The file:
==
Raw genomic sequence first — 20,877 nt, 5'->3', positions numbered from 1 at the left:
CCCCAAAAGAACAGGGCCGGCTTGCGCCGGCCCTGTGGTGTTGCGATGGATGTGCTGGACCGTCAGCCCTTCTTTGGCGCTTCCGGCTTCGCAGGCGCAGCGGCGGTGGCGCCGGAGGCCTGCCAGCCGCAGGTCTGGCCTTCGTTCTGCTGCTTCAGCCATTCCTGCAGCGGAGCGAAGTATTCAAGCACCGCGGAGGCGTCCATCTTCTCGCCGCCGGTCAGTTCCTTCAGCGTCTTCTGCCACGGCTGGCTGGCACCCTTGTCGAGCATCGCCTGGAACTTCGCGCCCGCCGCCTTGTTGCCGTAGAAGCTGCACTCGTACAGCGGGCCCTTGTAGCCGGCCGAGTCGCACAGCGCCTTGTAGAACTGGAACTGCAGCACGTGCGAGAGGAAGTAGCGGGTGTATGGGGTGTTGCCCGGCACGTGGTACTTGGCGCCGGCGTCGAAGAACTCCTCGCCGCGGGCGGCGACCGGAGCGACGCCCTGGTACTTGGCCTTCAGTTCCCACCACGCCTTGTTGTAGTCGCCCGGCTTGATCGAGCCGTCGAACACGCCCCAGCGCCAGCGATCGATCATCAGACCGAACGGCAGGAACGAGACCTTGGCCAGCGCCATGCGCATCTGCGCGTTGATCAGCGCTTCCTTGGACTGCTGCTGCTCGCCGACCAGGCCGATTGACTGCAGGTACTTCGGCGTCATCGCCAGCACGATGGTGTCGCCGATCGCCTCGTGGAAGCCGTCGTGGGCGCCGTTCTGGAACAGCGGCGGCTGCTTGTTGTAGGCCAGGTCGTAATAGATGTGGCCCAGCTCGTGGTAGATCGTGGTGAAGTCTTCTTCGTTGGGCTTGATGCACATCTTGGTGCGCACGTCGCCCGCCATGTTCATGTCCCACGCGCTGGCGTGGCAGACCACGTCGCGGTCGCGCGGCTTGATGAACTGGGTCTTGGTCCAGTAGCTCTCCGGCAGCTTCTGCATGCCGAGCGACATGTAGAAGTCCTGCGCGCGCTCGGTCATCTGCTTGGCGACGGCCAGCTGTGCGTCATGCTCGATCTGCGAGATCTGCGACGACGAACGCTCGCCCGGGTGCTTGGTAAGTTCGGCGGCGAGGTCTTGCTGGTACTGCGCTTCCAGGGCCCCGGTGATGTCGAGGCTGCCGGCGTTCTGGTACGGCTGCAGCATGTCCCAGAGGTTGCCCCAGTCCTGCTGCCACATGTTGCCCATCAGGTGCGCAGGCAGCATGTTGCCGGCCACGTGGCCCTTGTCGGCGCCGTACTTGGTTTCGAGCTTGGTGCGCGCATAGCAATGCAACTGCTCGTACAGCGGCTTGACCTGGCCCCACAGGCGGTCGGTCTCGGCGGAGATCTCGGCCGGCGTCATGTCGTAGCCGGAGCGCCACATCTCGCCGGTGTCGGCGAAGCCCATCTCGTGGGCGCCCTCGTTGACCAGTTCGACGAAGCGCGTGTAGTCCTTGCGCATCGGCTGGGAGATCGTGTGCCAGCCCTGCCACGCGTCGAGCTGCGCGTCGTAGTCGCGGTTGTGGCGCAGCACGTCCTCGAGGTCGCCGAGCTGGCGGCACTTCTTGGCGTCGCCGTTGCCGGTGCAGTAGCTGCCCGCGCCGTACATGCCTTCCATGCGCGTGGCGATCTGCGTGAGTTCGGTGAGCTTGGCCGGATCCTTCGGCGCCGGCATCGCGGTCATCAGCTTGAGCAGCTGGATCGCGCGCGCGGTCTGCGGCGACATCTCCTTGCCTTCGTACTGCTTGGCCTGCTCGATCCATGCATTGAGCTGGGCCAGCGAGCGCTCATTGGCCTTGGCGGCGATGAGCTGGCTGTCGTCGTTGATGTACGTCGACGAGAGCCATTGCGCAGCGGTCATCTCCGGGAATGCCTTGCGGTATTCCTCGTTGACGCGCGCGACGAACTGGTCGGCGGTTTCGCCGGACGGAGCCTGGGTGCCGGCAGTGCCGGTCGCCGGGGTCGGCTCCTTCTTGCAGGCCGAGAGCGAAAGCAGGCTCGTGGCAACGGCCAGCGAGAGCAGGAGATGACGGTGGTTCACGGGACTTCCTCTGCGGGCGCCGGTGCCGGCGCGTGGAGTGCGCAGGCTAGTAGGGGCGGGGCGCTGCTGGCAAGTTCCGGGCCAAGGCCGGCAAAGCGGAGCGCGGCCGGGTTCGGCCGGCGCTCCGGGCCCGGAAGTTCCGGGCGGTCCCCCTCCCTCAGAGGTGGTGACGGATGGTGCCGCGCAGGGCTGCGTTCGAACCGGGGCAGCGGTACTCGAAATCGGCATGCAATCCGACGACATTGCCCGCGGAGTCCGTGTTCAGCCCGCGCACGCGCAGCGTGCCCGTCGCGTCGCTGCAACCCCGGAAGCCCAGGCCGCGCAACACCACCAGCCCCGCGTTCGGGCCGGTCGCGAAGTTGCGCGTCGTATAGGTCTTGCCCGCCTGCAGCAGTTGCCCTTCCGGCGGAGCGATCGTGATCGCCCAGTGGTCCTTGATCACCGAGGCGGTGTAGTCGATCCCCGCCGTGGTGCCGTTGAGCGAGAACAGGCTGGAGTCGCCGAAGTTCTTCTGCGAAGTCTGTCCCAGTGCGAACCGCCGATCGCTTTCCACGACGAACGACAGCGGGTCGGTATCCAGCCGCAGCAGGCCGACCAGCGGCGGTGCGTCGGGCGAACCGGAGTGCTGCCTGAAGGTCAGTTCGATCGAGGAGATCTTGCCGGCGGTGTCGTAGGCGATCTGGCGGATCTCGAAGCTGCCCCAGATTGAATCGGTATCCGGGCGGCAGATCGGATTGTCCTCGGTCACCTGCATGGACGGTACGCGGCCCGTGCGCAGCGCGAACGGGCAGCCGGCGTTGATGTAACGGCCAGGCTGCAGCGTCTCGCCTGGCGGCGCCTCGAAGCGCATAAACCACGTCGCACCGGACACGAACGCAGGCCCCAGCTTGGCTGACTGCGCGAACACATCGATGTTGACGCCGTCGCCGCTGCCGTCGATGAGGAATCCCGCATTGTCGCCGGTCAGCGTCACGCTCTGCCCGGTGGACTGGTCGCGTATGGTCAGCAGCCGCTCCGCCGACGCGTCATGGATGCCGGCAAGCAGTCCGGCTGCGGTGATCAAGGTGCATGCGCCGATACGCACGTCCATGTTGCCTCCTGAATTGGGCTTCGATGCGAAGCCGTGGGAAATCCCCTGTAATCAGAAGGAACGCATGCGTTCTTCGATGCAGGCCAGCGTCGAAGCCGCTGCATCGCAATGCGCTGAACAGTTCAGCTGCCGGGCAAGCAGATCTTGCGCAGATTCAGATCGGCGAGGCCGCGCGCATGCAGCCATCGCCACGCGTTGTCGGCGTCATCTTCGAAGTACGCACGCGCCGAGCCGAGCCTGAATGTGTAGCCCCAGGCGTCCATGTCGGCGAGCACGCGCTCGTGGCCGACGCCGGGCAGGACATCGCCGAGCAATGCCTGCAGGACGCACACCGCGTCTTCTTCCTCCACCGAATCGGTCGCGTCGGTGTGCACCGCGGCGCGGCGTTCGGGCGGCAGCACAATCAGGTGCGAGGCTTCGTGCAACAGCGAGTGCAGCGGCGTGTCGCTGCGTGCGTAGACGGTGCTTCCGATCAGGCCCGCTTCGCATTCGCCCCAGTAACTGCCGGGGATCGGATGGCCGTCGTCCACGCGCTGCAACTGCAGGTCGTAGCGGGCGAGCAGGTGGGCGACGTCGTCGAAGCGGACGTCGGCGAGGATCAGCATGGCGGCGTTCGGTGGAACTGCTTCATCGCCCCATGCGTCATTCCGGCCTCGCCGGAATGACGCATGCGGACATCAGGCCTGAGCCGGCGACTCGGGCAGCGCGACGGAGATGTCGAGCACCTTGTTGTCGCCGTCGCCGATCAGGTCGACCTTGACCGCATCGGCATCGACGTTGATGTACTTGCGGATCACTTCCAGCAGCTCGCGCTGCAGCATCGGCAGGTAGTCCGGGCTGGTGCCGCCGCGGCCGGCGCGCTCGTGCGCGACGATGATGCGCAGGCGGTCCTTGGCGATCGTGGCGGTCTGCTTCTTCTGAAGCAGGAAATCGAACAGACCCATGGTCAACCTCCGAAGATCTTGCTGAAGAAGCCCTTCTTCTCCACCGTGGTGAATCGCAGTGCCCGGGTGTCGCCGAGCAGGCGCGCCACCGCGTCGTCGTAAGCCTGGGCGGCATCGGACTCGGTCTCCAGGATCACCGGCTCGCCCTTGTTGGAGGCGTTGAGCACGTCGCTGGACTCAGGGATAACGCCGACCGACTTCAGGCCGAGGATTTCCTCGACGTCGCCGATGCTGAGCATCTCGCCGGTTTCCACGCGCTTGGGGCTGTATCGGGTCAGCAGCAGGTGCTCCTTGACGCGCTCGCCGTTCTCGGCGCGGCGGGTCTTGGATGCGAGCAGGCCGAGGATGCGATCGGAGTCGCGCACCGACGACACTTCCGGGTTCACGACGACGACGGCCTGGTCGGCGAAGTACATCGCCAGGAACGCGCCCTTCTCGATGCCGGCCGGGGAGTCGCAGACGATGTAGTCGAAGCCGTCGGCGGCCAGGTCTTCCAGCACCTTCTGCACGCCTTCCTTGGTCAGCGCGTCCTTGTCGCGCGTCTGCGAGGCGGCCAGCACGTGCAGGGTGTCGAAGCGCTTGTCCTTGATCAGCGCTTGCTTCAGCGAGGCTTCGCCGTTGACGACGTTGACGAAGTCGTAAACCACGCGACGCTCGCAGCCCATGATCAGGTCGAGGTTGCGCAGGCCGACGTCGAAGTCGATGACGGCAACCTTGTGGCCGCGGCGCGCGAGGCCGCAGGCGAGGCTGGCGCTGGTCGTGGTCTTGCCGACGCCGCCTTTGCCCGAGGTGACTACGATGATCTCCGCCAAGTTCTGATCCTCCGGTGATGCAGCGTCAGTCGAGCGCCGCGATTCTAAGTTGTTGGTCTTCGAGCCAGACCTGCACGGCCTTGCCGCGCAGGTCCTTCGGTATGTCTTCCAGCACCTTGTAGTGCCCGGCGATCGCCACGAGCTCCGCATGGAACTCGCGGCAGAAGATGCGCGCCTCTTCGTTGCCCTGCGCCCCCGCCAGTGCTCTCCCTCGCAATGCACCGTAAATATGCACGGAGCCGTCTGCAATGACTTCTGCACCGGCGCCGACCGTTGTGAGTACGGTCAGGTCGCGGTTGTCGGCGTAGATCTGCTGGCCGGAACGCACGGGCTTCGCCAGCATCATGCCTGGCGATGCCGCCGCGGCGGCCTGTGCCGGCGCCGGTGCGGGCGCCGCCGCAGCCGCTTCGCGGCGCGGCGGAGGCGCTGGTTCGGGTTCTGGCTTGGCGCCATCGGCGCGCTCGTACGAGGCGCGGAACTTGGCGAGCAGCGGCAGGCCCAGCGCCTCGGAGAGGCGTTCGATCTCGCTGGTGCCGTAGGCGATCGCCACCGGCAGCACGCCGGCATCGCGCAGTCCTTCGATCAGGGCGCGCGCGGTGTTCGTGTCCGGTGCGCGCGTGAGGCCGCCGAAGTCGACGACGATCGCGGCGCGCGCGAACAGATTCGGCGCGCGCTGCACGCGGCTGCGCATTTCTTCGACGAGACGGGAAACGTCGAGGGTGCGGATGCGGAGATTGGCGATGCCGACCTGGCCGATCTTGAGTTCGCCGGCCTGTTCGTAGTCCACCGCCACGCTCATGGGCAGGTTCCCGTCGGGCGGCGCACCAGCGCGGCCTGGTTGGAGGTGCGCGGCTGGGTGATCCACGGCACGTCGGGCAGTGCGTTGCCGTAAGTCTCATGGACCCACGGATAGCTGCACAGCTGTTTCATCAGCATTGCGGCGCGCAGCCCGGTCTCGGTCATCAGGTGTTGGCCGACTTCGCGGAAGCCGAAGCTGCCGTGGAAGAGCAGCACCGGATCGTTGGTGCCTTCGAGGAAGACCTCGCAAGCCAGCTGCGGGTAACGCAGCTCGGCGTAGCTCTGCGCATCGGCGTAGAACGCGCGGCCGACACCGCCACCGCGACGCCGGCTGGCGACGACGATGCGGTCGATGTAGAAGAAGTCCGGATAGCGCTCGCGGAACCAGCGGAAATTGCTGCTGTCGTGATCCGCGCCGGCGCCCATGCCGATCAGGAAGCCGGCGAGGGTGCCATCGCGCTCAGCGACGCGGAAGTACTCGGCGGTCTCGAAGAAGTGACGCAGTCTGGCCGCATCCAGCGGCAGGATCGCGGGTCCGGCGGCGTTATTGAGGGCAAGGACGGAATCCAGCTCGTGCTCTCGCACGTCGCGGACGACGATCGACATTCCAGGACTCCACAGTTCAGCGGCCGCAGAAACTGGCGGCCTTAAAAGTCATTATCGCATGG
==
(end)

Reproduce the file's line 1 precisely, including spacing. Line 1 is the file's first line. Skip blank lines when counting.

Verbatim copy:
Raw genomic sequence first — 20,877 nt, 5'->3', positions numbered from 1 at the left: